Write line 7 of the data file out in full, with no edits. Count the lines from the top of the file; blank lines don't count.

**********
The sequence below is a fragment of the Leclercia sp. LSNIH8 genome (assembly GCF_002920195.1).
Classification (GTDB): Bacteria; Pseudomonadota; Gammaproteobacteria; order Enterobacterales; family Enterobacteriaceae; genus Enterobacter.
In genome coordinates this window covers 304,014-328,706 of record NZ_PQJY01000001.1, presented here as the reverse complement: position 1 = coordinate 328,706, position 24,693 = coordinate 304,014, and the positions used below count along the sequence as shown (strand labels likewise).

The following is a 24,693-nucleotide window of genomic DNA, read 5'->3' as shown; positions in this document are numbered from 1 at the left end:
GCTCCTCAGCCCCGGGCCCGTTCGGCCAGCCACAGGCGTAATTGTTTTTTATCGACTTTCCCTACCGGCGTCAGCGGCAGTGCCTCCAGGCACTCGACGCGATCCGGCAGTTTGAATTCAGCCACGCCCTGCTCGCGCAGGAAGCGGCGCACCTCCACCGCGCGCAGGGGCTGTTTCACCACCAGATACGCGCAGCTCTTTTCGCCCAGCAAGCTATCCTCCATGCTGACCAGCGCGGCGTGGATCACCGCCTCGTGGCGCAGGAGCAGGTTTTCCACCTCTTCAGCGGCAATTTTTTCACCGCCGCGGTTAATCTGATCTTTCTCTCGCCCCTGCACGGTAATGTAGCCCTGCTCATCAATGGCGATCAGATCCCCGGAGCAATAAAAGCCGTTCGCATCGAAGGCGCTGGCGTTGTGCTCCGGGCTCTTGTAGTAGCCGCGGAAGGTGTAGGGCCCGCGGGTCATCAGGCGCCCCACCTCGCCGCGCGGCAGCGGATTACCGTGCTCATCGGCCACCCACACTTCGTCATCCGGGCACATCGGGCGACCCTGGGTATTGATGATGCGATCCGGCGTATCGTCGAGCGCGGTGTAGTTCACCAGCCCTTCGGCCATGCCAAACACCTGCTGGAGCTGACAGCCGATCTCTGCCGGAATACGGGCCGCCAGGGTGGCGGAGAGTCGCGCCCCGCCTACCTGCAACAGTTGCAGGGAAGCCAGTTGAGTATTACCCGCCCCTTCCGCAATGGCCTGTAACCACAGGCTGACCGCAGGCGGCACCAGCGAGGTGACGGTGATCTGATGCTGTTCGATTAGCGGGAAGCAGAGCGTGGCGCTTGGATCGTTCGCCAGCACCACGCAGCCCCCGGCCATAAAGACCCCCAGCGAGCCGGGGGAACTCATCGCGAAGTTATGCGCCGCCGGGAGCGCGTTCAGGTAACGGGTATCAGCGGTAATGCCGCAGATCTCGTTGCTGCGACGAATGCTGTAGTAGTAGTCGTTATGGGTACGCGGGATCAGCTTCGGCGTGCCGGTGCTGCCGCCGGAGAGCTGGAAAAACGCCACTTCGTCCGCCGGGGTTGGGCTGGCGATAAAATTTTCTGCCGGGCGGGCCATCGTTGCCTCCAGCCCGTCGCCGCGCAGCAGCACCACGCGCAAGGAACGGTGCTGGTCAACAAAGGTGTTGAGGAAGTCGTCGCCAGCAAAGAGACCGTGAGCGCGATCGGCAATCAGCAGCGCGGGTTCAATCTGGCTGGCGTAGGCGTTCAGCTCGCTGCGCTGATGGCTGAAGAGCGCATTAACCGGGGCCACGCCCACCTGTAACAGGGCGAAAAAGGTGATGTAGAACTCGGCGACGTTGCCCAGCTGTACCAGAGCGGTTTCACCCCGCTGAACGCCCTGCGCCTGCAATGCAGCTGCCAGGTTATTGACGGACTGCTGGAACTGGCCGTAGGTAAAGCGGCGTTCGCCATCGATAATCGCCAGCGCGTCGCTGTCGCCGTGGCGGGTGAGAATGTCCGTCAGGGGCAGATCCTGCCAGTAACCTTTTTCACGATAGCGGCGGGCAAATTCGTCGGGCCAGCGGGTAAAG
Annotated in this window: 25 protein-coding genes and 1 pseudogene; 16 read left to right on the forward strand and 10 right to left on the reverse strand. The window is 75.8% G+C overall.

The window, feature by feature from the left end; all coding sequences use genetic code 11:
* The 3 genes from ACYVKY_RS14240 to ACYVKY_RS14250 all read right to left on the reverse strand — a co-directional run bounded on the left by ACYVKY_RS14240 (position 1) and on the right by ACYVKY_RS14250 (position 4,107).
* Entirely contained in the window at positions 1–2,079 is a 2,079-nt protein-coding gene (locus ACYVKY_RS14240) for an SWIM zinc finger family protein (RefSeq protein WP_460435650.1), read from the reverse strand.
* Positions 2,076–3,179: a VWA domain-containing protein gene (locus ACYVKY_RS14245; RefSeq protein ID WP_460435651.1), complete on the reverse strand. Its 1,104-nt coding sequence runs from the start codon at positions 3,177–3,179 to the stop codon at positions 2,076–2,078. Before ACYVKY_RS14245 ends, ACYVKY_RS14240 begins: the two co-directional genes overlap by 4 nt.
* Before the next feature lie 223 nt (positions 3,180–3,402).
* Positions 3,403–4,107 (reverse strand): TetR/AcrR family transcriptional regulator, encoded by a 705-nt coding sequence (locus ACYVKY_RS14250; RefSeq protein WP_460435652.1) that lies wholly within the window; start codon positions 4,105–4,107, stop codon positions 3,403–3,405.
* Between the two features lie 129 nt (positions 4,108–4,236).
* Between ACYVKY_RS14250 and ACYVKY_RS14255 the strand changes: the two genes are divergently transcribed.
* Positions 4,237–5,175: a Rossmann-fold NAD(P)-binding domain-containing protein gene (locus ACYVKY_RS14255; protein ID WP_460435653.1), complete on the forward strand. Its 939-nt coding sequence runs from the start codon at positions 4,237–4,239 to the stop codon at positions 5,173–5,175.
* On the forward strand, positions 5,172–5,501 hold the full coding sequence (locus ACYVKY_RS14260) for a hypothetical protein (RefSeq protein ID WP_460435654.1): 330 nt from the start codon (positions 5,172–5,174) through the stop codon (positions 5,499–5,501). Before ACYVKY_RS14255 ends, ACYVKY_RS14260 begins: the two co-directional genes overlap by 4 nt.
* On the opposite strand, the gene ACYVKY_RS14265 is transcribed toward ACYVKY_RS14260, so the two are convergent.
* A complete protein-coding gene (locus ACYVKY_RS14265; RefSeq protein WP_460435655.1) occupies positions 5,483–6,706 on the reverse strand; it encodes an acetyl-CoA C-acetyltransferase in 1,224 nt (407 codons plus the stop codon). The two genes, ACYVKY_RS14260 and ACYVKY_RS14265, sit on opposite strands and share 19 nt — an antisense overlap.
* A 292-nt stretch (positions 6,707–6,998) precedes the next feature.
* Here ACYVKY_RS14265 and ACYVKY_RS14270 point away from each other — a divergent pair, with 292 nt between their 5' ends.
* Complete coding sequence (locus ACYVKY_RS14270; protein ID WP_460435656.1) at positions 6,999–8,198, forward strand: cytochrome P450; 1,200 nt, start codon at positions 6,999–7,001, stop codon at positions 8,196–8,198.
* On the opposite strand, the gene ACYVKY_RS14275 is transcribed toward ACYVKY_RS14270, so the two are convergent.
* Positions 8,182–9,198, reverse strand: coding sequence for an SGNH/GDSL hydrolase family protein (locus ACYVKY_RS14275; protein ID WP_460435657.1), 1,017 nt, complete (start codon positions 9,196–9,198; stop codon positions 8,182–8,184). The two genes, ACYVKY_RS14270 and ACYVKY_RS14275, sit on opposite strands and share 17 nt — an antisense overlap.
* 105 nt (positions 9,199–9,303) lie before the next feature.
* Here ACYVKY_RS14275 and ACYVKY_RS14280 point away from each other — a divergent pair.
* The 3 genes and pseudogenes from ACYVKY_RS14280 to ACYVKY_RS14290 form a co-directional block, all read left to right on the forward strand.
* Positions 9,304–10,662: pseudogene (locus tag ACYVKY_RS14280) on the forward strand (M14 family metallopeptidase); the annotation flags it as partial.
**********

The window, feature by feature from the left end; all coding sequences use genetic code 11: